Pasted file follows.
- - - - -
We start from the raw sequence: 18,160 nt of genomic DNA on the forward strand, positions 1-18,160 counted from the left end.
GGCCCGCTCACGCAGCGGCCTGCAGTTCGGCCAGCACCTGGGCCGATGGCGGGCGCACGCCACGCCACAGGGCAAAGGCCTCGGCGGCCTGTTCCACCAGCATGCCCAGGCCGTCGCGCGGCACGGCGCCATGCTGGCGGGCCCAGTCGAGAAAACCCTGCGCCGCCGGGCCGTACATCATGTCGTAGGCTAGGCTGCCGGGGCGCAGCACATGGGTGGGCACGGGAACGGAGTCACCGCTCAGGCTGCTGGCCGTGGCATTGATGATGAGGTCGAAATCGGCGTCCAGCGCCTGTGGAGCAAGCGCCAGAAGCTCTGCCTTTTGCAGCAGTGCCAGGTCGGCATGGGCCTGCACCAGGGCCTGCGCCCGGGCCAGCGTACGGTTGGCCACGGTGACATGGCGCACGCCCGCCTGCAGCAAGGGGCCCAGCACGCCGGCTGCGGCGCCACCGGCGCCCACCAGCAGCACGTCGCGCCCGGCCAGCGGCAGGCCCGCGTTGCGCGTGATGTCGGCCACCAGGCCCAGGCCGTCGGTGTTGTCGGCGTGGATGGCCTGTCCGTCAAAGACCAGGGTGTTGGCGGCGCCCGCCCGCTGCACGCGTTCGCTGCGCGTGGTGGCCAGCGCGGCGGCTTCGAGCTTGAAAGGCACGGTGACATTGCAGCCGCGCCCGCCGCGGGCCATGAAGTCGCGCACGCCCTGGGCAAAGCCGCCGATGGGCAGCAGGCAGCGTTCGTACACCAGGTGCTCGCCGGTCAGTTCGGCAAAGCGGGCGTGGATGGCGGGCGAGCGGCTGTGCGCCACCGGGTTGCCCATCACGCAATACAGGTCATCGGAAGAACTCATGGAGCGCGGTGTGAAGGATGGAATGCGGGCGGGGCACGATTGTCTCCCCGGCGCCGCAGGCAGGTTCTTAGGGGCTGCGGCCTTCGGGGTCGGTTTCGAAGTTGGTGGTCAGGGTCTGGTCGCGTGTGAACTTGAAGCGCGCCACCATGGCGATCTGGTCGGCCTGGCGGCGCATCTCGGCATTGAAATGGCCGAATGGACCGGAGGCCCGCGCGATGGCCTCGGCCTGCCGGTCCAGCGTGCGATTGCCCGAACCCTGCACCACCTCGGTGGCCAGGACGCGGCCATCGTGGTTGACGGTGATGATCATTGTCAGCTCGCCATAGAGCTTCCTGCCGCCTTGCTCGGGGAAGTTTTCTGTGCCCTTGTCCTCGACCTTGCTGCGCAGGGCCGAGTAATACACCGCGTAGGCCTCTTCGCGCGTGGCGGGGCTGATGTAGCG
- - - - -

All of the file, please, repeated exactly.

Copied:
We start from the raw sequence: 18,160 nt of genomic DNA on the forward strand, positions 1-18,160 counted from the left end.
GGCCCGCTCACGCAGCGGCCTGCAGTTCGGCCAGCACCTGGGCCGATGGCGGGCGCACGCCACGCCACAGGGCAAAGGCCTCGGCGGCCTGTTCCACCAGCATGCCCAGGCCGTCGCGCGGCACGGCGCCATGCTGGCGGGCCCAGTCGAGAAAACCCTGCGCCGCCGGGCCGTACATCATGTCGTAGGCTAGGCTGCCGGGGCGCAGCACATGGGTGGGCACGGGAACGGAGTCACCGCTCAGGCTGCTGGCCGTGGCATTGATGATGAGGTCGAAATCGGCGTCCAGCGCCTGTGGAGCAAGCGCCAGAAGCTCTGCCTTTTGCAGCAGTGCCAGGTCGGCATGGGCCTGCACCAGGGCCTGCGCCCGGGCCAGCGTACGGTTGGCCACGGTGACATGGCGCACGCCCGCCTGCAGCAAGGGGCCCAGCACGCCGGCTGCGGCGCCACCGGCGCCCACCAGCAGCACGTCGCGCCCGGCCAGCGGCAGGCCCGCGTTGCGCGTGATGTCGGCCACCAGGCCCAGGCCGTCGGTGTTGTCGGCGTGGATGGCCTGTCCGTCAAAGACCAGGGTGTTGGCGGCGCCCGCCCGCTGCACGCGTTCGCTGCGCGTGGTGGCCAGCGCGGCGGCTTCGAGCTTGAAAGGCACGGTGACATTGCAGCCGCGCCCGCCGCGGGCCATGAAGTCGCGCACGCCCTGGGCAAAGCCGCCGATGGGCAGCAGGCAGCGTTCGTACACCAGGTGCTCGCCGGTCAGTTCGGCAAAGCGGGCGTGGATGGCGGGCGAGCGGCTGTGCGCCACCGGGTTGCCCATCACGCAATACAGGTCATCGGAAGAACTCATGGAGCGCGGTGTGAAGGATGGAATGCGGGCGGGGCACGATTGTCTCCCCGGCGCCGCAGGCAGGTTCTTAGGGGCTGCGGCCTTCGGGGTCGGTTTCGAAGTTGGTGGTCAGGGTCTGGTCGCGTGTGAACTTGAAGCGCGCCACCATGGCGATCTGGTCGGCCTGGCGGCGCATCTCGGCATTGAAATGGCCGAATGGACCGGAGGCCCGCGCGATGGCCTCGGCCTGCCGGTCCAGCGTGCGATTGCCCGAACCCTGCACCACCTCGGTGGCCAGGACGCGGCCATCGTGGTTGACGGTGATGATCATTGTCAGCTCGCCATAGAGCTTCCTGCCGCCTTGCTCGGGGAAGTTTTCTGTGCCCTTGTCCTCGACCTTGCTGCGCAGGGCCGAGTAATACACCGCGTAGGCCTCTTCGCGCGTGGCGGGGCTGATGTAGCG